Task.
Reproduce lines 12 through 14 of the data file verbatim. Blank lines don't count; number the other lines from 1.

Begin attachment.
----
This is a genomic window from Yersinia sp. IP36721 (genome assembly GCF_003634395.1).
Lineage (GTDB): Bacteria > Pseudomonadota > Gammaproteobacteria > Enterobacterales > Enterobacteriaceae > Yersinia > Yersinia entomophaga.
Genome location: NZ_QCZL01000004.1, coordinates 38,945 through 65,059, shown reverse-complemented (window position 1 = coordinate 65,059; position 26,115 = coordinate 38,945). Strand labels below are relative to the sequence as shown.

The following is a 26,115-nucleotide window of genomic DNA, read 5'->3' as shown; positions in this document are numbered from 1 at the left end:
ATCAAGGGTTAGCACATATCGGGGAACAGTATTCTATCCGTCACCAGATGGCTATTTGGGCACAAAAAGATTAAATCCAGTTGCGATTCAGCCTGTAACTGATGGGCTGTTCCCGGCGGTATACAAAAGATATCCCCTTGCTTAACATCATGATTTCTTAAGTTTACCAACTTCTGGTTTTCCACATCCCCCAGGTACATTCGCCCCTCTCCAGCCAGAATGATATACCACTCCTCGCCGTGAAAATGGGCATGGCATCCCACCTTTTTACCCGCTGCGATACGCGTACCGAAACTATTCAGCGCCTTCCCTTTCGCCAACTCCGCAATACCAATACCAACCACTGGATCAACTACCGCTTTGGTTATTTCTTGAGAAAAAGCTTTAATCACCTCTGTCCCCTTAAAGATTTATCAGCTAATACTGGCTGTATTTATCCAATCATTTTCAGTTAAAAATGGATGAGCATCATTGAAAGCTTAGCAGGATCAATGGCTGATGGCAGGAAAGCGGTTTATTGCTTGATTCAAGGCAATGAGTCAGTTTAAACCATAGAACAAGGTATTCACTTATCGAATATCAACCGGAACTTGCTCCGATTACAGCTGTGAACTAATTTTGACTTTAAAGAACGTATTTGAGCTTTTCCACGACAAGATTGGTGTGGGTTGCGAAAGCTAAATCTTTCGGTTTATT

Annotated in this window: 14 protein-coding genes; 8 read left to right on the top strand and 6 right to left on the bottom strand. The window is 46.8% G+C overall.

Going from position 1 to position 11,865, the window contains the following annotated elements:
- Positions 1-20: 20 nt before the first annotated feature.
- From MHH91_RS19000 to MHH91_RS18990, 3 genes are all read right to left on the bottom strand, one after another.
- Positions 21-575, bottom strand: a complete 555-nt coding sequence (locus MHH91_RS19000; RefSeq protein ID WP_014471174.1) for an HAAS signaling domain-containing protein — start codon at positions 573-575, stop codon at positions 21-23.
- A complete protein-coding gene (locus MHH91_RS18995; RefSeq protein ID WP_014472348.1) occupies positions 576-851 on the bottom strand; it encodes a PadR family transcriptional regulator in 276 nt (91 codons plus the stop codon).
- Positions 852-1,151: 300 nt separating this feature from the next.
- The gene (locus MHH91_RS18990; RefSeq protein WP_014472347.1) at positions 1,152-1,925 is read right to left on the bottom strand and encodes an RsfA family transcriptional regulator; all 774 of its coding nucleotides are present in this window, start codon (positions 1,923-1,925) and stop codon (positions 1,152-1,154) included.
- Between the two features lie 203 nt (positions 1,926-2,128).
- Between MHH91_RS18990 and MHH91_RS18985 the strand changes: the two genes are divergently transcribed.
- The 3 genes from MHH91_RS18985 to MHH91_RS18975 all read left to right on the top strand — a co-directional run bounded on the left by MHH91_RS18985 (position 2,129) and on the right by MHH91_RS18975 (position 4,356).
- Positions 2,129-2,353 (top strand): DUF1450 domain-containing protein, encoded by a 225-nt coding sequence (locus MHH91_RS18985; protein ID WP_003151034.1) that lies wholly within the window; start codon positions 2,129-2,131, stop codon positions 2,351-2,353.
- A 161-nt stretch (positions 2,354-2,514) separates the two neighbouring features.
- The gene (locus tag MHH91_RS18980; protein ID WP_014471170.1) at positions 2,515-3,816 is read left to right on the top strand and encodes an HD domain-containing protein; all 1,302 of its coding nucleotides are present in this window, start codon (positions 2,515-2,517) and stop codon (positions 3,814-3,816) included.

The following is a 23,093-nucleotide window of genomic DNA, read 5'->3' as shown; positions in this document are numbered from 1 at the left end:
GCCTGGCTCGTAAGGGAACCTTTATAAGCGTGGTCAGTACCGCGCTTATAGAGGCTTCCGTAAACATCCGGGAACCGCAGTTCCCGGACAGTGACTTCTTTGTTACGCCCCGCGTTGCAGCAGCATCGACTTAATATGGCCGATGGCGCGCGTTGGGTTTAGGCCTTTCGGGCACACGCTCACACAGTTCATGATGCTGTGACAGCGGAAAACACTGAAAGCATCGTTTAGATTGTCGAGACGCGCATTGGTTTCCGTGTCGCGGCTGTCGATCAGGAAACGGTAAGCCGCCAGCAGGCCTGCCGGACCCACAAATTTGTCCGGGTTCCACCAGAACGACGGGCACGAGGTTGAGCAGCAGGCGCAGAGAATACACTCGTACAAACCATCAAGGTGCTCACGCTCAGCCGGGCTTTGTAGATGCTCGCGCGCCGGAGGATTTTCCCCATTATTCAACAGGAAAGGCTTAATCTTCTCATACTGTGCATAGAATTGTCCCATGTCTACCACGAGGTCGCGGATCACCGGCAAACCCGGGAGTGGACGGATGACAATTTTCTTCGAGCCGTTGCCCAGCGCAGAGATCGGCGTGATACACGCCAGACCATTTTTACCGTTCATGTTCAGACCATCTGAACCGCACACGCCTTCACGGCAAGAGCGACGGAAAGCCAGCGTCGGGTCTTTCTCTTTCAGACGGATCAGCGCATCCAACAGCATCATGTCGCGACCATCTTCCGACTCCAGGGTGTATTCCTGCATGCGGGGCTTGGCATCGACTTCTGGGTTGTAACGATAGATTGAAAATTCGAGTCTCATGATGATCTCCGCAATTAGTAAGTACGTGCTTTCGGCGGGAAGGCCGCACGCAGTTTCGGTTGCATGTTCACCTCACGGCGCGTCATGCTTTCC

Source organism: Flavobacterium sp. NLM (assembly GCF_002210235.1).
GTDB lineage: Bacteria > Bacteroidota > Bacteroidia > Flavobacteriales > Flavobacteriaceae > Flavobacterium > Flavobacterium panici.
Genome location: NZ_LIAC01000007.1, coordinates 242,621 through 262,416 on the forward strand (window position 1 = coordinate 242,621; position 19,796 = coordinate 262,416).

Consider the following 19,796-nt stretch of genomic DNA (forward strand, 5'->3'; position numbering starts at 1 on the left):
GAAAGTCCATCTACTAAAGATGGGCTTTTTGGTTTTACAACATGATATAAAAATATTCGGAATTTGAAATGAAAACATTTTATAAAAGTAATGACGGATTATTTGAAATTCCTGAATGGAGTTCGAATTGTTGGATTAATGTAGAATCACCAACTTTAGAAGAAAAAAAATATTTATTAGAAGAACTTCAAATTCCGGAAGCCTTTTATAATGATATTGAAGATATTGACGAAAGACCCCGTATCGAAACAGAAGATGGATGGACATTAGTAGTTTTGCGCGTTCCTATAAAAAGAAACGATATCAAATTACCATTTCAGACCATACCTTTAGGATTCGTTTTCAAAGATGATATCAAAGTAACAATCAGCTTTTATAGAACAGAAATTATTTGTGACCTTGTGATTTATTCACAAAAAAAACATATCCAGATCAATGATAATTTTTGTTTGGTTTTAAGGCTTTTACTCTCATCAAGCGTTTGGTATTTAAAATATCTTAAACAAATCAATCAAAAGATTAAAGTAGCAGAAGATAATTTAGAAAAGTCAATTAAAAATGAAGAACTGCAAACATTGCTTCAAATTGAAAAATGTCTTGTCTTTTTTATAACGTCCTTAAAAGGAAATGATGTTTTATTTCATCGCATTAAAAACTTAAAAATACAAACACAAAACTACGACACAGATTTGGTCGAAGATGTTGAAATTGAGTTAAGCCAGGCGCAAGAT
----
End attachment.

- Positions 852-1,151: 300 nt separating this feature from the next.
- The gene (locus MHH91_RS18990; RefSeq protein WP_014472347.1) at positions 1,152-1,925 is read right to left on the bottom strand and encodes an RsfA family transcriptional regulator; all 774 of its coding nucleotides are present in this window, start codon (positions 1,923-1,925) and stop codon (positions 1,152-1,154) included.
- Between the two features lie 203 nt (positions 1,926-2,128).